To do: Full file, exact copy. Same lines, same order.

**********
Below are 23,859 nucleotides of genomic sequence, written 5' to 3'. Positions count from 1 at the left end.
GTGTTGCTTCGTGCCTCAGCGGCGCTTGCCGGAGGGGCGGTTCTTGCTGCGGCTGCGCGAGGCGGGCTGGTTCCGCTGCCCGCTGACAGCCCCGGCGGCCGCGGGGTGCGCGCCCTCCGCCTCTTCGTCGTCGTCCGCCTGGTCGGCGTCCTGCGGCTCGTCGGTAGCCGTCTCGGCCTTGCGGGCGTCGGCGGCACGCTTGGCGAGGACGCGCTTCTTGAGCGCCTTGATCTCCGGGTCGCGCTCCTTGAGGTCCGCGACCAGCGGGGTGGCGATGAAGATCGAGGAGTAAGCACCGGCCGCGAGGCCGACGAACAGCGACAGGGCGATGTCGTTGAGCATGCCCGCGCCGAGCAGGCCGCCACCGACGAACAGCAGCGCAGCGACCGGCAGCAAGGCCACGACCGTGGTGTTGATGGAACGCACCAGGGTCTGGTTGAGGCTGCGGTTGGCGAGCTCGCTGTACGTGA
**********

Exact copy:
Below are 23,859 nucleotides of genomic sequence, written 5' to 3'. Positions count from 1 at the left end.
GTGTTGCTTCGTGCCTCAGCGGCGCTTGCCGGAGGGGCGGTTCTTGCTGCGGCTGCGCGAGGCGGGCTGGTTCCGCTGCCCGCTGACAGCCCCGGCGGCCGCGGGGTGCGCGCCCTCCGCCTCTTCGTCGTCGTCCGCCTGGTCGGCGTCCTGCGGCTCGTCGGTAGCCGTCTCGGCCTTGCGGGCGTCGGCGGCACGCTTGGCGAGGACGCGCTTCTTGAGCGCCTTGATCTCCGGGTCGCGCTCCTTGAGGTCCGCGACCAGCGGGGTGGCGATGAAGATCGAGGAGTAAGCACCGGCCGCGAGGCCGACGAACAGCGACAGGGCGATGTCGTTGAGCATGCCCGCGCCGAGCAGGCCGCCACCGACGAACAGCAGCGCAGCGACCGGCAGCAAGGCCACGACCGTGGTGTTGATGGAACGCACCAGGGTCTGGTTGAGGCTGCGGTTGGCGAGCTCGCTGTACGTGA